Social situations made easy

by Gabi Anderson Courtney

social, HR, friends

It can be very tricky to walk that fine line when you are in management position; you cannot be best friends with people you are trying to manage, but on the other hand, you do not want to seem unapproachable either. So, where is the line that you need to draw with your employees?

I have experienced a lot of people making the mistake of getting too close to people at work. Becoming close friends with employees will make it very hard, or nearly impossible, for you to manage them when it comes to performance reviews, disciplinary actions, or even a task as simple as assigning work. Most people have the assumption that being friends with the boss comes with its own privileges and you will never really know if this is friendship or someone is simply trying to take advantage of you. People working together tend to, amongst other things, talk about work, and you will really need to watch that you do not accidentally pass on information that was only meant to be known by management.

You will never be able to keep a friendship like this secret, therefore all other employees will look at the one employee differently, and to a certain degree, will think of you as unprofessional. Everyone will be convinced that your friend is getting special treatment, even if this is not the case.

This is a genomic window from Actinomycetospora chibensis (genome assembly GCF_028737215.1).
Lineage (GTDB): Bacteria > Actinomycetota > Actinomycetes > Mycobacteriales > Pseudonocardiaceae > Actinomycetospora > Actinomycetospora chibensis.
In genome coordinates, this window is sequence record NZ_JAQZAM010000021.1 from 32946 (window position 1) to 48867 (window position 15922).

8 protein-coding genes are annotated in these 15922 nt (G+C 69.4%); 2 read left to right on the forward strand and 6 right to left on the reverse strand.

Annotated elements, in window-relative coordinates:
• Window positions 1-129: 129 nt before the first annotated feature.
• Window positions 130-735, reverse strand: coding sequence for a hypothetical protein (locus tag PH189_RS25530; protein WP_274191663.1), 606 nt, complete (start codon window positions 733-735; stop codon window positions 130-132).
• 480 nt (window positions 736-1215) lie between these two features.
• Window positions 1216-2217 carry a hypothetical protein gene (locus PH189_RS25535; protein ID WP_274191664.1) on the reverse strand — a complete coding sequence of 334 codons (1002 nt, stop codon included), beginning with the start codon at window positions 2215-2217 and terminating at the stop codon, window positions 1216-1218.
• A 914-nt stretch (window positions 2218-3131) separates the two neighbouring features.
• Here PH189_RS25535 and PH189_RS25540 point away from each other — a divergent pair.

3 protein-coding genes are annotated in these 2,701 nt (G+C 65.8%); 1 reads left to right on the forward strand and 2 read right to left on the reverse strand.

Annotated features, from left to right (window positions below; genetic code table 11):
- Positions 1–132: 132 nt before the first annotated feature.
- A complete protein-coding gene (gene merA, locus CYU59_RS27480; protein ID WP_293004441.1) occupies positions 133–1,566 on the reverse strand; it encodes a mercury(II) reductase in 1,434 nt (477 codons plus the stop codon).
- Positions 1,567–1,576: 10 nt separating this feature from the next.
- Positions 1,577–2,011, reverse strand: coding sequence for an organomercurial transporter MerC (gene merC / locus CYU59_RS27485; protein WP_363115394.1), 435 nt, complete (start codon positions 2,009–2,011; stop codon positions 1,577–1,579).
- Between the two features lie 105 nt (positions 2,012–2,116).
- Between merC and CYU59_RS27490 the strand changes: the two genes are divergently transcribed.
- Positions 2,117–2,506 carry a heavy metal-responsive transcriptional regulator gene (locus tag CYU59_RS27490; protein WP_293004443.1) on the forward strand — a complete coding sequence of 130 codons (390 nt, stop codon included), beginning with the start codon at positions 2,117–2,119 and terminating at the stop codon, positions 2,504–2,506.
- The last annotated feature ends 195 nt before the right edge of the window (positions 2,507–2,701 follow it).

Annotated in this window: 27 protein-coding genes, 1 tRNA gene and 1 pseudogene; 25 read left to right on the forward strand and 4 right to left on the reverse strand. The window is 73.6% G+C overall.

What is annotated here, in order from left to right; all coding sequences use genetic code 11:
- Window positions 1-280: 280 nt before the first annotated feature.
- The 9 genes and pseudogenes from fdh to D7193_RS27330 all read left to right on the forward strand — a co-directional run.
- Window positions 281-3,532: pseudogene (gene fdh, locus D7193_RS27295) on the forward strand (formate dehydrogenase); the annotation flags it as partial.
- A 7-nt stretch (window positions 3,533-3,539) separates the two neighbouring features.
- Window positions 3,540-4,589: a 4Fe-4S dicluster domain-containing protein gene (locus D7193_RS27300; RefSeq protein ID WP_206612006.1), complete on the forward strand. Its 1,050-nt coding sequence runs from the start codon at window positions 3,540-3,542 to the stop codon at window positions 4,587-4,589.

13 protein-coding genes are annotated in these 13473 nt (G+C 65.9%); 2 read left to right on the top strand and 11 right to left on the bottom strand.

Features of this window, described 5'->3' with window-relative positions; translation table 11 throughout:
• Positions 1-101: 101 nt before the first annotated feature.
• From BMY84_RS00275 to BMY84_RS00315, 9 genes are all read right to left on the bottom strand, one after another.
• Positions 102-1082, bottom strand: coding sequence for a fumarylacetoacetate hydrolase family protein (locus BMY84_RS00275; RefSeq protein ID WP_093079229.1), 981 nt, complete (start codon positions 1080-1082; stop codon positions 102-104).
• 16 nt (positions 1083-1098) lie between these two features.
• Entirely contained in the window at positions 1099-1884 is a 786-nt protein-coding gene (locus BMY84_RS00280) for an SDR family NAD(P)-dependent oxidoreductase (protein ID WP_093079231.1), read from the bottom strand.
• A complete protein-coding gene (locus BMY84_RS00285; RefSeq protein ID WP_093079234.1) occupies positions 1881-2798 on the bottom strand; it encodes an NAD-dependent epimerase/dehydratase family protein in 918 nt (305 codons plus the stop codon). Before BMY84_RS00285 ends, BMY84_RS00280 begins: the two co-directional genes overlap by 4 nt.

This is one reason that all people in management position should go through professional management training and be aware that being “buddies” with an employee is never ok. Obviously, this does not apply anymore if any party leaves the organization, but until one person has the power to advantage or disadvantage the other (even if it is not done at any level), work relationships should be just that; professional.

At the same time, you do want to be seen as approachable and friendly, but certain things you should always keep private and never discuss at work. What are these things? Well, that basics are where you live, where your children go to school, your political and religious views, any medical condition you have, and your sexuality. Your opinion on current events might intimidate people to express their views if they disagree with what you believe in. If you definitely want to give away some personal information about yourself, share the type of cuisine you enjoy, a hobby, or what sports team you follow.

Never, ever, ever be linked to any employee via social media. Sending a friend request to someone will put them in a very uncomfortable situation, and following someone will feel like an invasion of privacy. If you receive a friend or a follow request from an employee, simply ignore.

On occasions, you will be forced to socialise with employees outside the work environment, for example at the company Christmas party. Stick to the rules above and make sure that you do not get too friendly with anyone. You will have real difficulty managing them if they step out if line and you have to talk to them the next day about their conduct.

Of course, some things are unavoidable, and sometimes coincidental things can happen. Let’s say your child attends the same school as one of your employee’s child, and the kids become friends. Should you let the children play together and socialise? Absolutely yes. But make sure that you stay involved as little as possible.

There is no solution for every single situation, but use common sense, and always keep it professional.